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by Grace Chan
"A first degree and sound technical skills alone may not be enough to effectively manage a department or lead a company," says Jude Chow, director & group general manager, Associated Engineers, Ltd (AEL).
A "2010 Entrepreneurs for Tomorrow", Mr Chow not only has a bachelor's degree in mechanical engineering from the University of Sydney and a master's in engineering management from the University of Technology, Sydney, but he also obtained an executive MBA (EMBA) from the Australian Graduate School of Management (AGSM) in 2003.
"When I first started working in Australia, I was initially involved in production planning and subsequently tasked with a number of airport and environmental engineering projects, which required more than just technical knowledge and skills," Mr Chow recalls. "I could've spent one more year to further my studies in engineering management towards an MBA qualification, but opted for an EMBA programme which took me three years, since I preferred to hone my general management abilities instead."
When choosing from the many MBA programmes on offer, Mr Chow regarded an excellent international reputation and quality teaching as priorities, and subsequently opted for an EMBA programme administered by AGSM.
"The strict admission criteria and challenging curriculum ensured all my fellow students were high-calibre senior executives from a wide range of backgrounds so that we could benefit from the interaction and from contact with the faculty members comprised of acclaimed academics as well as business consultants working for Fortune 500 companies," Mr Chow notes. "We were required to do vast amounts of reading and participate in class discussions despite our busy working schedules. The programme was strenuous."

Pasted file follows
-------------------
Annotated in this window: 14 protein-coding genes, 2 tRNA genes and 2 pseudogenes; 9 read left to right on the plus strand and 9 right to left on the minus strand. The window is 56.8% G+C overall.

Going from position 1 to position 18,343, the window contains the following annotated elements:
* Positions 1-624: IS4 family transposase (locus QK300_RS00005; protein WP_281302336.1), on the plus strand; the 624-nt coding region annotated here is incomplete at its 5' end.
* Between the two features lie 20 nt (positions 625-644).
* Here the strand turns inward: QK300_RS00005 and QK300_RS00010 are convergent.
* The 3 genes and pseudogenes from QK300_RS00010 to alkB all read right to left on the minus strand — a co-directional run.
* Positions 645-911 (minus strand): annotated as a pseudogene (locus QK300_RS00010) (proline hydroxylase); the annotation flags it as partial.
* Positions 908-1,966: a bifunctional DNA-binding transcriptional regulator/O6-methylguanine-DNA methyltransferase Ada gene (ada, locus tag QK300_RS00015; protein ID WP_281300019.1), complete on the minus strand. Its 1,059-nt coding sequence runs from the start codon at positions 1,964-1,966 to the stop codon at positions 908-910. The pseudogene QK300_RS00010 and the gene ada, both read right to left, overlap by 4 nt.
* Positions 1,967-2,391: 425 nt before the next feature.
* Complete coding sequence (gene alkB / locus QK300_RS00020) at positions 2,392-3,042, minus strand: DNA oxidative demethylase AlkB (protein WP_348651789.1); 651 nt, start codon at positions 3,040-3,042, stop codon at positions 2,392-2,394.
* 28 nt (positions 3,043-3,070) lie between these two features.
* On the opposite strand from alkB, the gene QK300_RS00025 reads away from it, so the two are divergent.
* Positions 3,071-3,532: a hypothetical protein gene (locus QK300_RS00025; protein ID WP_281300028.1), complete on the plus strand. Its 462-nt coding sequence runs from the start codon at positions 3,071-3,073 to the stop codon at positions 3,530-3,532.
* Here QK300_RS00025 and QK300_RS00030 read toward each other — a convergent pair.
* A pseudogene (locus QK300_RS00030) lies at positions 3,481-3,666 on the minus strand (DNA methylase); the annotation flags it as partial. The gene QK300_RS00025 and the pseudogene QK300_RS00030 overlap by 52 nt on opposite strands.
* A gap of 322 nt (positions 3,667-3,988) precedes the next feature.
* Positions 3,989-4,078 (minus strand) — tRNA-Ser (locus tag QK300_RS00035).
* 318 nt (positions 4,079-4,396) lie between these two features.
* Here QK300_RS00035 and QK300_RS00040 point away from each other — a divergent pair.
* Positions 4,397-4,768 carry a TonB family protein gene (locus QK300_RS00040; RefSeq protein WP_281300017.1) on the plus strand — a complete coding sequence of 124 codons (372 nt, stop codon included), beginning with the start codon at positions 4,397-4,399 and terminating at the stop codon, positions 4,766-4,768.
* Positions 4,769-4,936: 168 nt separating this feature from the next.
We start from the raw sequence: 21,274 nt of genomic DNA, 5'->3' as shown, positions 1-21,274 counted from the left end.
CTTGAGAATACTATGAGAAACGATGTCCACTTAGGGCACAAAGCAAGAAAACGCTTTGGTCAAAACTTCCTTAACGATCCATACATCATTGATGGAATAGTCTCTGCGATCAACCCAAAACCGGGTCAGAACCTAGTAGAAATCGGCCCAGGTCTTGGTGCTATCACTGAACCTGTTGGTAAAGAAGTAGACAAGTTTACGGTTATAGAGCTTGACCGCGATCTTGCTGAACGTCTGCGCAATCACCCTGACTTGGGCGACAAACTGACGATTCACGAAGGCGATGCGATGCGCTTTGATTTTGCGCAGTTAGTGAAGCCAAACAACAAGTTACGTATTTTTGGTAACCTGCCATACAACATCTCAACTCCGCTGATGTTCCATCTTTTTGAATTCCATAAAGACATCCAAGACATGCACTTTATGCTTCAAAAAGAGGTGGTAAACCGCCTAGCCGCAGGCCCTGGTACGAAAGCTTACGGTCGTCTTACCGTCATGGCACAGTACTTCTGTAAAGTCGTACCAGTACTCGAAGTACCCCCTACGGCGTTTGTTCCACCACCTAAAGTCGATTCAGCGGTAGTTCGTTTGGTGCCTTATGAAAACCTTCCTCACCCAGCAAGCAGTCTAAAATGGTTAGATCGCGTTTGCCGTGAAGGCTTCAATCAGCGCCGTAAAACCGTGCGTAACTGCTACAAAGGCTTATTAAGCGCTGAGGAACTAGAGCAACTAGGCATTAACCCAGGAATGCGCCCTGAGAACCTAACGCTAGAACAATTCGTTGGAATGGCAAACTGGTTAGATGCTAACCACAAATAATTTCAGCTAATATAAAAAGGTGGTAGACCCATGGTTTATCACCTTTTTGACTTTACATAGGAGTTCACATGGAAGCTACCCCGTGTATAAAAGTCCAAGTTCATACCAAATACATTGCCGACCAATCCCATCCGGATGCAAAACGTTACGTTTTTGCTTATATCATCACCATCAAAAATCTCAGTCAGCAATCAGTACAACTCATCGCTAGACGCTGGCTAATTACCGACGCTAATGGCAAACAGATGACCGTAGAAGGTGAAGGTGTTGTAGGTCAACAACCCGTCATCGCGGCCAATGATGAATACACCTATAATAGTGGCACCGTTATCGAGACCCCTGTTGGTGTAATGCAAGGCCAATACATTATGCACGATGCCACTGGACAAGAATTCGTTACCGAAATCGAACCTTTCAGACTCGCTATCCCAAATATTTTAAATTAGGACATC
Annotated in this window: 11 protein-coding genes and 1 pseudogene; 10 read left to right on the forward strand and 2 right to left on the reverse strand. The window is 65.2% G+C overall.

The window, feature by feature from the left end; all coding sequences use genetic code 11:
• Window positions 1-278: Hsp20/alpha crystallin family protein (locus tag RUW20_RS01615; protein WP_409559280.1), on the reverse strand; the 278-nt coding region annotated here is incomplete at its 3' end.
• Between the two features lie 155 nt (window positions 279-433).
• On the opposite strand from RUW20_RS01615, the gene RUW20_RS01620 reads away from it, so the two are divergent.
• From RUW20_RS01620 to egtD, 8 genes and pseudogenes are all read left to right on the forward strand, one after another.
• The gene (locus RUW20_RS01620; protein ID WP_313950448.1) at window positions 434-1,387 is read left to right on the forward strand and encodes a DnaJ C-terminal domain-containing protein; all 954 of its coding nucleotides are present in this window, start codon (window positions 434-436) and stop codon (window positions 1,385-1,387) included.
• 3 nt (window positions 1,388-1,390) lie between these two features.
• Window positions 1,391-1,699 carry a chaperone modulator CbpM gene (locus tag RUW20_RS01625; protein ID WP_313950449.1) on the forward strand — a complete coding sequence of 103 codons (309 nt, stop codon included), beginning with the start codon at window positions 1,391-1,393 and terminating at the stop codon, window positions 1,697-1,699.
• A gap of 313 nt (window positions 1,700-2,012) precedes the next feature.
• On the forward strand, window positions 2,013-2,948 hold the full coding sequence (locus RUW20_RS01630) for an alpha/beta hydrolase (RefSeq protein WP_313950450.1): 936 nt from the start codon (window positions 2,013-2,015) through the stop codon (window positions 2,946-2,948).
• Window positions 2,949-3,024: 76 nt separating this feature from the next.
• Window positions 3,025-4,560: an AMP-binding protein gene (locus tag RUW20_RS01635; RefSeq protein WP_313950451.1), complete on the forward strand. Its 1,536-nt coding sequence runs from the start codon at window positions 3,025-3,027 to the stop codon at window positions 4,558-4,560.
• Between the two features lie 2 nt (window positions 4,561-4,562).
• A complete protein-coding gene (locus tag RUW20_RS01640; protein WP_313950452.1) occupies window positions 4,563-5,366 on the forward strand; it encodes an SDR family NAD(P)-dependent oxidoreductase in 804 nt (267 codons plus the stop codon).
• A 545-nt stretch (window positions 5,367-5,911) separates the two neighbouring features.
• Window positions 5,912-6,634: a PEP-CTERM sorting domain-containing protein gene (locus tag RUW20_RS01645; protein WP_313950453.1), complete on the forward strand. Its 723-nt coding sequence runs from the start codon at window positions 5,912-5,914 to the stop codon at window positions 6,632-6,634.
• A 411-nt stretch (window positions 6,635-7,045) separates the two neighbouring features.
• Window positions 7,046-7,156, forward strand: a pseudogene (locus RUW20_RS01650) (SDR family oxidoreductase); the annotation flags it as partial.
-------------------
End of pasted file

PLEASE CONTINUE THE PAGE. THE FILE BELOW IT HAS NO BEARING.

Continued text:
He points out however that the study mode offered a level of flexibility that allowed him to choose between taught subjects or team projects in his final year of study.
"I chose the latter because this made me feel as if I was immersed in a real business environment, with different specialists working together to compile business reports and presentations. Project work also tends to encourage collaborative learning," he explains. "This also honed my presentation skills, which is so important at management level."
Mr Chow concedes that knowledge of change and strategic management now really stands him in good stead. "Although change management was a new concept to the business world 10 years ago, the programme taught me to address complex business and management issues from a change and strategic perspective," he remarks.
When he returned to Hong Kong in 2003, he took up a regional strategic position with a German technology company. Two years later, he joined AEL, which had been founded by his father in 1961 and specialises in airport, logistic, construction, environmental and material-handling engineering.
Over the past five years, Mr Chow's business acumen has helped to create value for AEL by identifying the company's unique strategic position, especially for its waste-management business in mainland China. This year, the company was presented several awards including a Green Enterprise Award and the Prime Award for Eco-Business. "In order to stay ahead, it's crucial to plan for the future. This is an insight I gained from my EMBA studies," he stresses.
Taken from Career Times 6 August 2010, A8
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